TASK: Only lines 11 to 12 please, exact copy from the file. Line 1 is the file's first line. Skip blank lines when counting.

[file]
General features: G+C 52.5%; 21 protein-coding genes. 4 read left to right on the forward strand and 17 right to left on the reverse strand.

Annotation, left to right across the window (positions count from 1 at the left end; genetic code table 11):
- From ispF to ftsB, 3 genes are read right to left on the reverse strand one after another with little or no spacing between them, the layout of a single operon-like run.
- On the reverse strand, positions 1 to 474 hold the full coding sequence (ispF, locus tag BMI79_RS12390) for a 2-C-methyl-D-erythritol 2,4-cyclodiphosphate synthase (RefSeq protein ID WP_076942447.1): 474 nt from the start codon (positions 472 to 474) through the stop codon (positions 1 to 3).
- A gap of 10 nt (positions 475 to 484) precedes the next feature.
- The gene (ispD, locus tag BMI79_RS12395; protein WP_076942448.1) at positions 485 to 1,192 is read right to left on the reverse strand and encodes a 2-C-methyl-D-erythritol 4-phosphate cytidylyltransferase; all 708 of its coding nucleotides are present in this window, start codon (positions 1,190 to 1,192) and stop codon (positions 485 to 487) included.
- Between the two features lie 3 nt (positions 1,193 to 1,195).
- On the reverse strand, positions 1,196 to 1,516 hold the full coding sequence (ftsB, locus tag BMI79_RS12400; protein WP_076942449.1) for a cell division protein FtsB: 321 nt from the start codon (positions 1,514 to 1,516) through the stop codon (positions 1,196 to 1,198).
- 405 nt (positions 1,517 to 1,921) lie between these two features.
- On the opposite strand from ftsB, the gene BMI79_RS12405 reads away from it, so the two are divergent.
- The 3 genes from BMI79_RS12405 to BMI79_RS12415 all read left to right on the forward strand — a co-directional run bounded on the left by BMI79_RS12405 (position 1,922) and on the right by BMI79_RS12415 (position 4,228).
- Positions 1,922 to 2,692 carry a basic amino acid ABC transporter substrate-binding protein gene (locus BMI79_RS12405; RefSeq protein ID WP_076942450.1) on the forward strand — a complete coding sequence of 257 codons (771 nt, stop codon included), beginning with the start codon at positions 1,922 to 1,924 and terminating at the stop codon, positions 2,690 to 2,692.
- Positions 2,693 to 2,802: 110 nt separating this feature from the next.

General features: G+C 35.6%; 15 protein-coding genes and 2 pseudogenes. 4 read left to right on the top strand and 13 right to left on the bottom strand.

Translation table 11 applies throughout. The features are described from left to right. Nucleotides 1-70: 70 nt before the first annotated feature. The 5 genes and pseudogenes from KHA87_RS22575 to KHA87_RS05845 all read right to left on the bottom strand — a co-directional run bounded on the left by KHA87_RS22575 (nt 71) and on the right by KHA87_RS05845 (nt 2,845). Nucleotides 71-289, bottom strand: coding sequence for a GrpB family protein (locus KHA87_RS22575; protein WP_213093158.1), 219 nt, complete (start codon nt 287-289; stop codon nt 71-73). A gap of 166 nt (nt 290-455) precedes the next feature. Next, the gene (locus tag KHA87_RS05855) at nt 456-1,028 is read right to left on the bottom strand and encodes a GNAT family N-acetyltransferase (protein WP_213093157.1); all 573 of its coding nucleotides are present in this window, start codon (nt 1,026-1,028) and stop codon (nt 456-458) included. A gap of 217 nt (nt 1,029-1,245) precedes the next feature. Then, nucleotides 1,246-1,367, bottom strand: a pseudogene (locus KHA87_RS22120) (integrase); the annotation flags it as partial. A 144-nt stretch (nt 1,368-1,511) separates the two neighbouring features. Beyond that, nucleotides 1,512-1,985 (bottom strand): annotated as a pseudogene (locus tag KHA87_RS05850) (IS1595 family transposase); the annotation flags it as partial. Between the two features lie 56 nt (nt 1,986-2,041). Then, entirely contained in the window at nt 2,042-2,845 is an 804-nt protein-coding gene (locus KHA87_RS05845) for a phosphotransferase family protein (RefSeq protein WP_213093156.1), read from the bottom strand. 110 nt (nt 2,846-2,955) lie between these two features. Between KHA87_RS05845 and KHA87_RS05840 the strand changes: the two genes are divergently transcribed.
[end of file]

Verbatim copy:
- The 3 genes from BMI79_RS12405 to BMI79_RS12415 all read left to right on the forward strand — a co-directional run bounded on the left by BMI79_RS12405 (position 1,922) and on the right by BMI79_RS12415 (position 4,228).
- Positions 1,922 to 2,692 carry a basic amino acid ABC transporter substrate-binding protein gene (locus BMI79_RS12405; RefSeq protein ID WP_076942450.1) on the forward strand — a complete coding sequence of 257 codons (771 nt, stop codon included), beginning with the start codon at positions 1,922 to 1,924 and terminating at the stop codon, positions 2,690 to 2,692.